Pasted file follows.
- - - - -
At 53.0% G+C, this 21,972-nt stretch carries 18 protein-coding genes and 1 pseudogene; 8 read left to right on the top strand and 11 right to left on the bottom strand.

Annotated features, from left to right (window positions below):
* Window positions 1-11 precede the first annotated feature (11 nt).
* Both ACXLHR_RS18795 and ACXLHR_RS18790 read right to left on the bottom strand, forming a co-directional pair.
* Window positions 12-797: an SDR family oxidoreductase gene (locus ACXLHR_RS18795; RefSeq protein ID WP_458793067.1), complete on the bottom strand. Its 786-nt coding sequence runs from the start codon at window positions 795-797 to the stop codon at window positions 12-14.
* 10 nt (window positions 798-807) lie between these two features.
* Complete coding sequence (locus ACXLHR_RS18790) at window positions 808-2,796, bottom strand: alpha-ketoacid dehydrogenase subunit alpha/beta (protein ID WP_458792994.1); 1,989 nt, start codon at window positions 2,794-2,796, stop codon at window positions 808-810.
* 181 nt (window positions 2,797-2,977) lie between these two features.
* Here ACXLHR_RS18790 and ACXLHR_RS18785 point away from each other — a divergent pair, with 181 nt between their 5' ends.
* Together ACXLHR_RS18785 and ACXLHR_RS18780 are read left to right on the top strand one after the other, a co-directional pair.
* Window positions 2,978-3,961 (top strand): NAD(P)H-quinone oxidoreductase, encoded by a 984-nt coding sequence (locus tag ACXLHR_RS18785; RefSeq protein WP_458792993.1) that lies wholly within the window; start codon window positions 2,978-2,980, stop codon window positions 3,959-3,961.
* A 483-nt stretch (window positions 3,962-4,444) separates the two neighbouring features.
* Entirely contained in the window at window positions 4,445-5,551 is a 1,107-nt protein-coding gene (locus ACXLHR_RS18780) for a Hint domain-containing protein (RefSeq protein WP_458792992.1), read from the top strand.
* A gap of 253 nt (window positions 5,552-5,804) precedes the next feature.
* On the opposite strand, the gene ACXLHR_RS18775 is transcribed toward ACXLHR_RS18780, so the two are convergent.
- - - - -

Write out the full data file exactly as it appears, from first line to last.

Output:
At 53.0% G+C, this 21,972-nt stretch carries 18 protein-coding genes and 1 pseudogene; 8 read left to right on the top strand and 11 right to left on the bottom strand.

Annotated features, from left to right (window positions below):
* Window positions 1-11 precede the first annotated feature (11 nt).
* Both ACXLHR_RS18795 and ACXLHR_RS18790 read right to left on the bottom strand, forming a co-directional pair.
* Window positions 12-797: an SDR family oxidoreductase gene (locus ACXLHR_RS18795; RefSeq protein ID WP_458793067.1), complete on the bottom strand. Its 786-nt coding sequence runs from the start codon at window positions 795-797 to the stop codon at window positions 12-14.
* 10 nt (window positions 798-807) lie between these two features.
* Complete coding sequence (locus ACXLHR_RS18790) at window positions 808-2,796, bottom strand: alpha-ketoacid dehydrogenase subunit alpha/beta (protein ID WP_458792994.1); 1,989 nt, start codon at window positions 2,794-2,796, stop codon at window positions 808-810.
* 181 nt (window positions 2,797-2,977) lie between these two features.
* Here ACXLHR_RS18790 and ACXLHR_RS18785 point away from each other — a divergent pair, with 181 nt between their 5' ends.
* Together ACXLHR_RS18785 and ACXLHR_RS18780 are read left to right on the top strand one after the other, a co-directional pair.
* Window positions 2,978-3,961 (top strand): NAD(P)H-quinone oxidoreductase, encoded by a 984-nt coding sequence (locus tag ACXLHR_RS18785; RefSeq protein WP_458792993.1) that lies wholly within the window; start codon window positions 2,978-2,980, stop codon window positions 3,959-3,961.
* A 483-nt stretch (window positions 3,962-4,444) separates the two neighbouring features.
* Entirely contained in the window at window positions 4,445-5,551 is a 1,107-nt protein-coding gene (locus ACXLHR_RS18780) for a Hint domain-containing protein (RefSeq protein WP_458792992.1), read from the top strand.
* A gap of 253 nt (window positions 5,552-5,804) precedes the next feature.
* On the opposite strand, the gene ACXLHR_RS18775 is transcribed toward ACXLHR_RS18780, so the two are convergent.